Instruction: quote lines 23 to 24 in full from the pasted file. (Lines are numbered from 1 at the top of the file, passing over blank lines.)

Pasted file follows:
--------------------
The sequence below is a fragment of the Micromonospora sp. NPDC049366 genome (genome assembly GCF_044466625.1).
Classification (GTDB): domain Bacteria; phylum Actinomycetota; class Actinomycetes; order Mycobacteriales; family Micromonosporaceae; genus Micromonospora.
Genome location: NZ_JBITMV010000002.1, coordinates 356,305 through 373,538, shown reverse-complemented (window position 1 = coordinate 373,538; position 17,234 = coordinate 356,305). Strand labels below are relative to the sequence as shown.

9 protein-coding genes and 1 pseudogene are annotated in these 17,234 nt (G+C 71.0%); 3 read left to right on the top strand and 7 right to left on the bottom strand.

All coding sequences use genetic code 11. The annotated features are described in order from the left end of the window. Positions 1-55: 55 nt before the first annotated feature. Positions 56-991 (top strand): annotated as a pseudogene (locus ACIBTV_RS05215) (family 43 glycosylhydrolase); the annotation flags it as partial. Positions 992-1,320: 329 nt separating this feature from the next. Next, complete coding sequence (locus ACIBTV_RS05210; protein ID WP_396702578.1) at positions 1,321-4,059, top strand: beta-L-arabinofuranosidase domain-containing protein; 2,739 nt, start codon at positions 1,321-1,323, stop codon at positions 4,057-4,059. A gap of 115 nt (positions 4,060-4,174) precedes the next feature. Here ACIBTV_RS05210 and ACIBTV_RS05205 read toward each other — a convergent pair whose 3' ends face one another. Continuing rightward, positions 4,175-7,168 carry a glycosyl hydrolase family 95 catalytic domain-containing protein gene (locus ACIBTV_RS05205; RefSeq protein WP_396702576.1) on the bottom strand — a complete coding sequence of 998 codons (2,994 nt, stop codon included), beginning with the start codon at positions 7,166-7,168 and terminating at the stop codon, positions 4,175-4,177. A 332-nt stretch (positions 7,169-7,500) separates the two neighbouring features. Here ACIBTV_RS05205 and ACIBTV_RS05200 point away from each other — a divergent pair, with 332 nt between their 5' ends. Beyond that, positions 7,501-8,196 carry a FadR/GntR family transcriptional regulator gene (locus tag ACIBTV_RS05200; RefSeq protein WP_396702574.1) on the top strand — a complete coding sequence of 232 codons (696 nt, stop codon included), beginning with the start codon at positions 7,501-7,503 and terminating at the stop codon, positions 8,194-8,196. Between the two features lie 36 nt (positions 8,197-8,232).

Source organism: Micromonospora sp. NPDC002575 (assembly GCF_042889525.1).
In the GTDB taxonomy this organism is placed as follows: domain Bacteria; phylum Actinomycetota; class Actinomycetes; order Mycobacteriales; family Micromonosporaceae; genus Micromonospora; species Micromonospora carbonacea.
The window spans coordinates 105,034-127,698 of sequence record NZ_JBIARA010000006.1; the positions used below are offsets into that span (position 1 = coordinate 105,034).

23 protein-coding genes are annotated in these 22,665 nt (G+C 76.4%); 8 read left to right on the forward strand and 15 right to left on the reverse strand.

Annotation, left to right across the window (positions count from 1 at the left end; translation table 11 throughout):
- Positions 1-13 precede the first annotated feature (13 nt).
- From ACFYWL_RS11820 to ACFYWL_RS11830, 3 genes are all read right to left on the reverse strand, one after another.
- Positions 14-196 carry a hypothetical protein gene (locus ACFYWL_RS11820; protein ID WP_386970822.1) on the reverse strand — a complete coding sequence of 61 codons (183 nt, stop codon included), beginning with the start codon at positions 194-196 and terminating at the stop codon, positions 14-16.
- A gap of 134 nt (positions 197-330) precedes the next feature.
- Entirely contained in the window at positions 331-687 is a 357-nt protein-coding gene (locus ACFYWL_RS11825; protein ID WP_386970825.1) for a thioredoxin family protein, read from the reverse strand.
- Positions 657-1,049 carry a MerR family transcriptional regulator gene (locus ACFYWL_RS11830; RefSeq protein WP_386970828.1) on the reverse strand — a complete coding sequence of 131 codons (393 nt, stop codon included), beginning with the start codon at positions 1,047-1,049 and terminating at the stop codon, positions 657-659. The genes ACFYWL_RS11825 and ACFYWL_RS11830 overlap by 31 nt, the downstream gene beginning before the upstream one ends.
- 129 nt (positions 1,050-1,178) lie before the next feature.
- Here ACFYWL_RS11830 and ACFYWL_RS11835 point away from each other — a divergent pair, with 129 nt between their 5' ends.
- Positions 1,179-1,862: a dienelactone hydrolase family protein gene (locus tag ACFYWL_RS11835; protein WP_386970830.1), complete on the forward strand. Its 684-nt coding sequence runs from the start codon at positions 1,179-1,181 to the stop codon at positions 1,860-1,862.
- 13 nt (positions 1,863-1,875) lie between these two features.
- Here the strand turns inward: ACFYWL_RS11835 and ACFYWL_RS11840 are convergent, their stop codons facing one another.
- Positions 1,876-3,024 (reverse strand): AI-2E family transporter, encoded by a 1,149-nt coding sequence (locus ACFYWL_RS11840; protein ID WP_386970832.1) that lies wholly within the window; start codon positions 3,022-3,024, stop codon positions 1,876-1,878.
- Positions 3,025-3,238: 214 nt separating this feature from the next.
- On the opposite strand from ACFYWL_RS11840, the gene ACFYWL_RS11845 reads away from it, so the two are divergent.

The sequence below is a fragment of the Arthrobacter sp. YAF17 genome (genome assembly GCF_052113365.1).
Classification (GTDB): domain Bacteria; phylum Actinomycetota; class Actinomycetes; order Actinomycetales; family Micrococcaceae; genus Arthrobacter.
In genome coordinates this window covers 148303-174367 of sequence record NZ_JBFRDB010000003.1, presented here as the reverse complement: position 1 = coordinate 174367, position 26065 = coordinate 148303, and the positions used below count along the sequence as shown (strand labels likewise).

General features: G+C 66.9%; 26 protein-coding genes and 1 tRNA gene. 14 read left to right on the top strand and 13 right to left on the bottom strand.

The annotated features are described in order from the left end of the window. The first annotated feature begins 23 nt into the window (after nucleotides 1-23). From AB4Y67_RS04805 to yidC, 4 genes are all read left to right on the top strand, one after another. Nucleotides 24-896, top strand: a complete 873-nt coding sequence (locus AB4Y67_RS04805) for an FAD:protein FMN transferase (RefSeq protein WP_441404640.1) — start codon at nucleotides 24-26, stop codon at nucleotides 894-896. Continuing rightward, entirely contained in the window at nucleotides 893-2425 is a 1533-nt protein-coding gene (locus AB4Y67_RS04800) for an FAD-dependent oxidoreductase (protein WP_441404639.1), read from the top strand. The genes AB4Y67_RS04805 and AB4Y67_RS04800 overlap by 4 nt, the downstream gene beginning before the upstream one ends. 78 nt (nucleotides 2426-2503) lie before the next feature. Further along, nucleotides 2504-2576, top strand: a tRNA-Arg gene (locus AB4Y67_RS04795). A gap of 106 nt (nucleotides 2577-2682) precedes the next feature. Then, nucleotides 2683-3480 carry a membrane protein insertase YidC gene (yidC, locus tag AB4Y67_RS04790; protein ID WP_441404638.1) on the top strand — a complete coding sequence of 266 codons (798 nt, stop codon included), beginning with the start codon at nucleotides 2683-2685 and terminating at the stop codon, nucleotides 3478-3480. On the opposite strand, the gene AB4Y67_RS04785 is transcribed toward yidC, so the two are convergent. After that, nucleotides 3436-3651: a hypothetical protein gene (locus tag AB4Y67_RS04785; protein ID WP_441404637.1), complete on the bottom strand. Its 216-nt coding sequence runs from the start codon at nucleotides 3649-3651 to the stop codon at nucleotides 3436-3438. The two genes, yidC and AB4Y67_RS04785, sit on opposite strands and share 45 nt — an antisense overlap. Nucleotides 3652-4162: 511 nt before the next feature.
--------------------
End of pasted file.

- Positions 3,025-3,238: 214 nt separating this feature from the next.
- On the opposite strand from ACFYWL_RS11840, the gene ACFYWL_RS11845 reads away from it, so the two are divergent.